There had been no evidence before the High Court that the defendant had offered to pay the plaintiffs the amount of the award ultimately made in their favour. While the court accepted that in the absence of an agreement between the parties, the defendant could not make a payment in full and final settlement of its liability, the defendant had had the option of making a payment on account which it had not done. In calculating the interest due, the court would not have regard to the fact a lodgment had been made, as the High Court would not have been aware of the amount of the lodgment when reaching its decision. Also, as the notice of lodgment did not specify the amount being paid in respect of this aspect of the claim, it would be difficult to take into account.


This case gives helpful guidance on the principles surrounding an award of Courts Act interest. The Court of Appeal’s close analysis of the facts, the contract, the positions adopted by the parties once the dispute arose and the findings of the trial judge highlight that the determination of a party’s entitlement to Courts Act interest and in what amount may be a matter of some complexity. A significant further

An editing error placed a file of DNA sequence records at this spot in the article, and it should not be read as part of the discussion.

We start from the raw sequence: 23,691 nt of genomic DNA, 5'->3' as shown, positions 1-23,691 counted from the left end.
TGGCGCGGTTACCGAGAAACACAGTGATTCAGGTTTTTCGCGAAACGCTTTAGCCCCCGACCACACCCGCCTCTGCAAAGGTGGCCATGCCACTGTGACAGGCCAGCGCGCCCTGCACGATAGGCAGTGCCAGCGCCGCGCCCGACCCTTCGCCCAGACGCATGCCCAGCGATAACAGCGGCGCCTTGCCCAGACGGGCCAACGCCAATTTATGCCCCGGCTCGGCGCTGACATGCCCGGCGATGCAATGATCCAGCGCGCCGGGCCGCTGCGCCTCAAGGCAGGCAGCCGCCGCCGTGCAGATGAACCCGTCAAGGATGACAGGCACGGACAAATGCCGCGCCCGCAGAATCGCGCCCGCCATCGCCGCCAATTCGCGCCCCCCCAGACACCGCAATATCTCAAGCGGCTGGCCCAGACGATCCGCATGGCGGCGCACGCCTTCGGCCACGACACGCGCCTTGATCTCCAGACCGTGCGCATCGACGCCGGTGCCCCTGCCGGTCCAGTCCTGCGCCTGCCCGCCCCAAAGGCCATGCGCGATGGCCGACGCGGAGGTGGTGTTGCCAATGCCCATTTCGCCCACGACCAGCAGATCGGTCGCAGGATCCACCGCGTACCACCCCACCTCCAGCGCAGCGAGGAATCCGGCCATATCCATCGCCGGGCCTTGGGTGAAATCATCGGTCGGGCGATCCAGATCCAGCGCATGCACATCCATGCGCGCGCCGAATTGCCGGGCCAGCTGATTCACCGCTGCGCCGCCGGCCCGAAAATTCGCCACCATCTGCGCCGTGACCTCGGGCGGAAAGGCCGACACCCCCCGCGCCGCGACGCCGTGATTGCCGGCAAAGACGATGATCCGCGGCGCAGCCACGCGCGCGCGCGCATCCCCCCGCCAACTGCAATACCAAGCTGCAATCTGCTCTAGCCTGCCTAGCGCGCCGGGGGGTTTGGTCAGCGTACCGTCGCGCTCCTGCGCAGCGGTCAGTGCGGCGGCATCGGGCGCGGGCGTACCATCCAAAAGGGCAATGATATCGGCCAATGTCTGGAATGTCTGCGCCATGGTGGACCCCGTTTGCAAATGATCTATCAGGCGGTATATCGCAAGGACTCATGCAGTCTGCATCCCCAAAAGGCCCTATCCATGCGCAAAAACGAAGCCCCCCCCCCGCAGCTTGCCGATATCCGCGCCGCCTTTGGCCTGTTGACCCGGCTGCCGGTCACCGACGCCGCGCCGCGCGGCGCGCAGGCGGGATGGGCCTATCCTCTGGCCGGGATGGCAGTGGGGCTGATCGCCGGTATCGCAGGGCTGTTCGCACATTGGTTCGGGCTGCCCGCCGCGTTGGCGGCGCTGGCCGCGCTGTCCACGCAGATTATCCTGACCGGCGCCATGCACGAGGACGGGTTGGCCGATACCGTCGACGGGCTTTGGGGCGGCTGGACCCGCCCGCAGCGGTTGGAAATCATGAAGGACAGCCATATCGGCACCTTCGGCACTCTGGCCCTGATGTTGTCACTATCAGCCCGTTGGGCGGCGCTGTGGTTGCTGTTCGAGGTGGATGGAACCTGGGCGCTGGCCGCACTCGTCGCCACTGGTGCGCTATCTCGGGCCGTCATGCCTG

development in this area is the reduction in the rate of Courts Act interest to 2% simple interest per annum with effect from 1 January 2017. So, the interest payable pursuant to the Courts Act may bear limited relationship to the actual cost to a party of being kept from money due to them. The rate of  2%  simple interest is strikingly low, by contrast with the rate of interest implied into most commercial contracts by the European Communities (Late Payments in Commercial Transactions) Regulations 2012 which is currently 8% per annum. 4

Both  the  complexity  surrounding  the right to Courts Act interest and the recent reduction of the rate at which  Courts Act interest runs makes it all the more imperative for parties to stipulate in clear terms  for  interest  in  their  contracts  and to consider once disputes arise if there is   a contractual right to interest, whether express or implied.

This document has been prepared by McCann FitzGerald LLP for general guidance only and should not be regarded as a substitute for professional advice. Such advice should always be taken before acting on any of the matters discussed.